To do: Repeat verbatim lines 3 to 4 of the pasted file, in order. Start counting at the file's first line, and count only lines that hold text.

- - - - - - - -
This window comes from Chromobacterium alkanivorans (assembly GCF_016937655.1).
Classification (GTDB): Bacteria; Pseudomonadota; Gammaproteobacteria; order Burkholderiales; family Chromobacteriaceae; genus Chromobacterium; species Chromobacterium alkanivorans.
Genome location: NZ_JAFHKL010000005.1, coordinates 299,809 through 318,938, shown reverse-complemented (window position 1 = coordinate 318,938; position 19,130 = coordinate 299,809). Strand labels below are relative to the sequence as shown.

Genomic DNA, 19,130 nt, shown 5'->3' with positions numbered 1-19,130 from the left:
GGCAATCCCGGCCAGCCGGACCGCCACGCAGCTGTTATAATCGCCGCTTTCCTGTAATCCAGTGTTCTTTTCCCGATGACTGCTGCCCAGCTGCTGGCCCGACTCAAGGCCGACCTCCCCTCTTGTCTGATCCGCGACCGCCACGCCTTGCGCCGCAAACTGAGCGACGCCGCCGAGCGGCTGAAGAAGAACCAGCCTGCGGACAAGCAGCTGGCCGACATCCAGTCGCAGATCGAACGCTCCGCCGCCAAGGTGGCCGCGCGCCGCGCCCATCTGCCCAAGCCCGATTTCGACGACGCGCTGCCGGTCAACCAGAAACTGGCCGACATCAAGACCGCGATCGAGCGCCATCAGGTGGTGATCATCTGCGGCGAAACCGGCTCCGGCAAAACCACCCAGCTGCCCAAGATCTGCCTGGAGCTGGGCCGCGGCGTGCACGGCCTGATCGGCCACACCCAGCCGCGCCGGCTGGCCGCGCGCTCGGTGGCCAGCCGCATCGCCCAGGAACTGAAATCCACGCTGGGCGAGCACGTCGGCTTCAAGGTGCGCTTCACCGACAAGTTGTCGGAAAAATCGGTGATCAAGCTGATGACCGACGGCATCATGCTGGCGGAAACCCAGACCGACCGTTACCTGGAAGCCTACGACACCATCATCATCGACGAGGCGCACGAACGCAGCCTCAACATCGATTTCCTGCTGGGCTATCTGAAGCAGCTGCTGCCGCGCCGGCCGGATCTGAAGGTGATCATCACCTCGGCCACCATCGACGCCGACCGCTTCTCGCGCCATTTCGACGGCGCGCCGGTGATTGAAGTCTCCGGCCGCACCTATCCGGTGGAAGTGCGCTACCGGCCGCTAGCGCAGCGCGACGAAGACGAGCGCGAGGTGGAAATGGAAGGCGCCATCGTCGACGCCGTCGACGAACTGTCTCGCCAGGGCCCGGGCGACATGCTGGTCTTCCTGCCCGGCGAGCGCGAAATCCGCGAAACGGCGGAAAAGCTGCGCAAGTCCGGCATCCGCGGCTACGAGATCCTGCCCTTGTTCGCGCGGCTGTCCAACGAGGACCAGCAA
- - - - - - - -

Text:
Genome location: NZ_JAFHKL010000005.1, coordinates 299,809 through 318,938, shown reverse-complemented (window position 1 = coordinate 318,938; position 19,130 = coordinate 299,809). Strand labels below are relative to the sequence as shown.

Genomic DNA, 19,130 nt, shown 5'->3' with positions numbered 1-19,130 from the left: